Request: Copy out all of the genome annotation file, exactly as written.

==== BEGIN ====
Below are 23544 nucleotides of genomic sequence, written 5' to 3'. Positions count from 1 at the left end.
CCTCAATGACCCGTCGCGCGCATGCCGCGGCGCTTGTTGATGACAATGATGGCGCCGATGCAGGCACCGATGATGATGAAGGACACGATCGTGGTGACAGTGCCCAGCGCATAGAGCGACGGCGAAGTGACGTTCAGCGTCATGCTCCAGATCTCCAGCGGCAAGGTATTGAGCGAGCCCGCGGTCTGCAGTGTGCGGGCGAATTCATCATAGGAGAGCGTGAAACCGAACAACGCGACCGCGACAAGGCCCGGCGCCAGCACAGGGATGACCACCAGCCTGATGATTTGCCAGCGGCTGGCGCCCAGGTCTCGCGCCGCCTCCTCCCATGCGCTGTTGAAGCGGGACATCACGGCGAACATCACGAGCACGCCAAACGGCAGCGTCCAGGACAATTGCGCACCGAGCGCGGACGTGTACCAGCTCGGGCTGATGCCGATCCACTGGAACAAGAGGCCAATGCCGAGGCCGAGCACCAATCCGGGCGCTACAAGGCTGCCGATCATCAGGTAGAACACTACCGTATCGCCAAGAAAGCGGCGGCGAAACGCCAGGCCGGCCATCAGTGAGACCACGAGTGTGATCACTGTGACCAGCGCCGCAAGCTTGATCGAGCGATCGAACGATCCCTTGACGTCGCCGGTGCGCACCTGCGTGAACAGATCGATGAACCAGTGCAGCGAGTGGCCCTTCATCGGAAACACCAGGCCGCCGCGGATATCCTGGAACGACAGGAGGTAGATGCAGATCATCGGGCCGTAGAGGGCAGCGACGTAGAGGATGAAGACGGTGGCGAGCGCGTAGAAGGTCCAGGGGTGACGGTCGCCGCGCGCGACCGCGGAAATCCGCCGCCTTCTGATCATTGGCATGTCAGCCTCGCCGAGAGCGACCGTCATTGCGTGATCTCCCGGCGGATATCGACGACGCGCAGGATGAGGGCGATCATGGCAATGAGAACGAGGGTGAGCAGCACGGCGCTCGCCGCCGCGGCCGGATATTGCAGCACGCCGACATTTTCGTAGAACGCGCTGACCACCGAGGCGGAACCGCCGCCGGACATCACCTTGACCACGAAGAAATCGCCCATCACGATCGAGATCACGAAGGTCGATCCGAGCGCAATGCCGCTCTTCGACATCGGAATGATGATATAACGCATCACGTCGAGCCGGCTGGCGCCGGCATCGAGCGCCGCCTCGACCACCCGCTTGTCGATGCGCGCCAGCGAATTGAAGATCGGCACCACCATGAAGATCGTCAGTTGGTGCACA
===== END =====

Below are 23544 nucleotides of genomic sequence, written 5' to 3'. Positions count from 1 at the left end.
CCTCAATGACCCGTCGCGCGCATGCCGCGGCGCTTGTTGATGACAATGATGGCGCCGATGCAGGCACCGATGATGATGAAGGACACGATCGTGGTGACAGTGCCCAGCGCATAGAGCGACGGCGAAGTGACGTTCAGCGTCATGCTCCAGATCTCCAGCGGCAAGGTATTGAGCGAGCCCGCGGTCTGCAGTGTGCGGGCGAATTCATCATAGGAGAGCGTGAAACCGAACAACGCGACCGCGACAAGGCCCGGCGCCAGCACAGGGATGACCACCAGCCTGATGATTTGCCAGCGGCTGGCGCCCAGGTCTCGCGCCGCCTCCTCCCATGCGCTGTTGAAGCGGGACATCACGGCGAACATCACGAGCACGCCAAACGGCAGCGTCCAGGACAATTGCGCACCGAGCGCGGACGTGTACCAGCTCGGGCTGATGCCGATCCACTGGAACAAGAGGCCAATGCCGAGGCCGAGCACCAATCCGGGCGCTACAAGGCTGCCGATCATCAGGTAGAACACTACCGTATCGCCAAGAAAGCGGCGGCGAAACGCCAGGCCGGCCATCAGTGAGACCACGAGTGTGATCACTGTGACCAGCGCCGCAAGCTTGATCGAGCGATCGAACGATCCCTTGACGTCGCCGGTGCGCACCTGCGTGAACAGATCGATGAACCAGTGCAGCGAGTGGCCCTTCATCGGAAACACCAGGCCGCCGCGGATATCCTGGAACGACAGGAGGTAGATGCAGATCATCGGGCCGTAGAGGGCAGCGACGTAGAGGATGAAGACGGTGGCGAGCGCGTAGAAGGTCCAGGGGTGACGGTCGCCGCGCGCGACCGCGGAAATCCGCCGCCTTCTGATCATTGGCATGTCAGCCTCGCCGAGAGCGACCGTCATTGCGTGATCTCCCGGCGGATATCGACGACGCGCAGGATGAGGGCGATCATGGCAATGAGAACGAGGGTGAGCAGCACGGCGCTCGCCGCCGCGGCCGGATATTGCAGCACGCCGACATTTTCGTAGAACGCGCTGACCACCGAGGCGGAACCGCCGCCGGACATCACCTTGACCACGAAGAAATCGCCCATCACGATCGAGATCACGAAGGTCGATCCGAGCGCAATGCCGCTCTTCGACATCGGAATGATGATATAACGCATCACGTCGAGCCGGCTGGCGCCGGCATCGAGCGCCGCCTCGACCACCCGCTTGTCGATGCGCGCCAGCGAATTGAAGATCGGCACCACCATGAAGATCGTCAGTTGGTGCACA